Center for Election Systems provides national leadership on voting issues
Kennesaw State University is the best−known university in the nation when it comes to the support of elections management‚ said Merle King‚ chair of the computer science and information systems department.
(Apr 4, 2006) — Kennesaw State University is the best−known university in the nation when it comes
to the support of elections management‚ said Merle King‚ chair of the computer science
and information systems department.
Thanks to his department and the Center for Election Systems‚ two different projects — one currently under way and one just completed — ensure that the Kennesaw State name will be tied to voting in Georgia and across the country for years to come.
Our elections work “is one of the best examples of how KSU is providing leadership at the national level‚” King said.
The Center for Election Systems has been working with the Georgia secretary of state’s office since 2002 in support of statewide electronic voting. Now the center is helping to roll out electronic Election Day check−in at the polls.
In the short run‚ ExpressPoll aims to reduce voter lines at check−in stations by cutting from three people to one the number of poll workers each voter must interact with. In the long run‚ ExpressPoll could allow people to vote anywhere in the state‚ rather than only in a specific precinct.
ExpressPoll was tested in 14 Georgia counties in November 2005‚ including 25 Cobb County precincts‚ where ExpressPoll “worked almost seamlessly‚” said Center for Election Systems Director Ray Cobb. The statewide rollout is scheduled for the July 2006 primaries.
Eleven days before the election‚ a file of all registered voters in Georgia with absentee voters noted‚ will arrive at the center‚ said Cobb. Over the next couple of days‚ the center will duplicate the file onto 6‚000 compact flash cards‚ then overnight them to the counties to arrive one week before Election Day.
The county’s elections officials will insert the flash cards into the ExpressPoll machines‚ download their county’s voter roll and be ready for electronic check−in come Election Day. County workers also will be responsible for updating voter information‚ including additional absentee ballots that come in and any early voting that is done during the week before the election.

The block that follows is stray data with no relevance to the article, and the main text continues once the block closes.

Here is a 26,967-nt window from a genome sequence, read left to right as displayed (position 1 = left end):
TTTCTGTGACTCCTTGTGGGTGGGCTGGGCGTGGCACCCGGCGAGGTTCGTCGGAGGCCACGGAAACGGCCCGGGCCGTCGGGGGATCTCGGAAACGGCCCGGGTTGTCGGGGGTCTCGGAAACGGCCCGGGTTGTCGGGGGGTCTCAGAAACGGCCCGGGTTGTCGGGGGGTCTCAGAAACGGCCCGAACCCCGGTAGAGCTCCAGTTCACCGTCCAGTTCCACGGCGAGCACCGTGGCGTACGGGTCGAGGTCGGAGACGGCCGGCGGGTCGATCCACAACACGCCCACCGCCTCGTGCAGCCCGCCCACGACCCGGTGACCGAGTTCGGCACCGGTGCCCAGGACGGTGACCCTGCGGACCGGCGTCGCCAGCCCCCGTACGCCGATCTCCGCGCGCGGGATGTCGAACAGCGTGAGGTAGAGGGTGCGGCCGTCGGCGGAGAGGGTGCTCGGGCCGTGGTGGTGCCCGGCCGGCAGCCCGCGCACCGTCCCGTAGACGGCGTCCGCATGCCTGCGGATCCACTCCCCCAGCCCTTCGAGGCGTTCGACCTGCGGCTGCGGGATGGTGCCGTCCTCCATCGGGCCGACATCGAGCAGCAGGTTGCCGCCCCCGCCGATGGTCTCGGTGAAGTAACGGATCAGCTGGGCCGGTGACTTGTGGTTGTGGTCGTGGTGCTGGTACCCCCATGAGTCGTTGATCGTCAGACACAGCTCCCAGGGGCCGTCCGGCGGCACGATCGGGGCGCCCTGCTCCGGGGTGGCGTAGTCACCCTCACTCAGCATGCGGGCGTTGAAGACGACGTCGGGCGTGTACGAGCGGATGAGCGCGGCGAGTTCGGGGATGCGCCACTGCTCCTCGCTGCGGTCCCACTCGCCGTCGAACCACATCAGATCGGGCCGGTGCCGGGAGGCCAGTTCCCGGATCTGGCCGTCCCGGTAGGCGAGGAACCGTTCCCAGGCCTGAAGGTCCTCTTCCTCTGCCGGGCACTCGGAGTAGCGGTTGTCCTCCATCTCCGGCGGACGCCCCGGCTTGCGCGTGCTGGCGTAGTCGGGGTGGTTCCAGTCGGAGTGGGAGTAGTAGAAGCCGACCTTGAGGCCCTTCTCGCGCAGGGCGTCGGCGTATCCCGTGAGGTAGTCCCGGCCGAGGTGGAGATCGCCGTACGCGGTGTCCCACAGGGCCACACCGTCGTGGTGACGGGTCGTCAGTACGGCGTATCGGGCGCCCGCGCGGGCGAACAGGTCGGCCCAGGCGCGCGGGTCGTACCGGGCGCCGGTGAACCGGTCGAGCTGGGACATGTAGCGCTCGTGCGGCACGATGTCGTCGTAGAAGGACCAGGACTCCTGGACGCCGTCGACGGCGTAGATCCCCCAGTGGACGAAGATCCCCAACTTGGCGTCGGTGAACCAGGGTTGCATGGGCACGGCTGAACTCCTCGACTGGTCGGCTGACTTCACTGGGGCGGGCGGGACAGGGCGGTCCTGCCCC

In a completely separate elections project‚ King and several members of his CSIS department worked with the federal Election Assistance Commission on new Voluntary Voting System Guidelines. But don’t be fooled by the name; these are not actually voluntary guidelines. Instead‚ this two−volume document spells out the requirements that voting systems must adhere to beginning in December 2007 for federal elections. At this point‚ not a company in the world manufactures compliant systems. That’s okay‚ said King‚ because “the desire is to improve systems‚ not endorse the status quo.”
The VVSG went through a 90−day public comment period before being adopted‚ and KSU was charged with the task of collecting the 6‚000 comments — some emailed‚ some snail−mailed‚ some through sworn testimony — and organizing them in a way to be usable by the EAC.
“We received a virtual mountain of comments‚” King said.
With only two full−time people‚ a contracted technical writer and several part−timers‚ including students‚ King’s team met the EAC’s deadline of Dec. 31‚ 2005.
“We were on the ground floor of developing a standard that affects every person in the United States in terms of voting equipment of the future‚” King said.
A leader in innovative teaching and learning, Kennesaw State University offers undergraduate, graduate and doctoral degrees to its nearly 43,000 students. With 11 colleges on two metro Atlanta campuses, Kennesaw State is a member of the University System of Georgia. The university’s vibrant campus culture, diverse population, strong global ties and entrepreneurial spirit draw students from throughout the country and the world. Kennesaw State is a Carnegie-designated doctoral research institution (R2), placing it among an elite group of only 6 percent of U.S. colleges and universities with an R1 or R2 status. For more information, visit kennesaw.edu.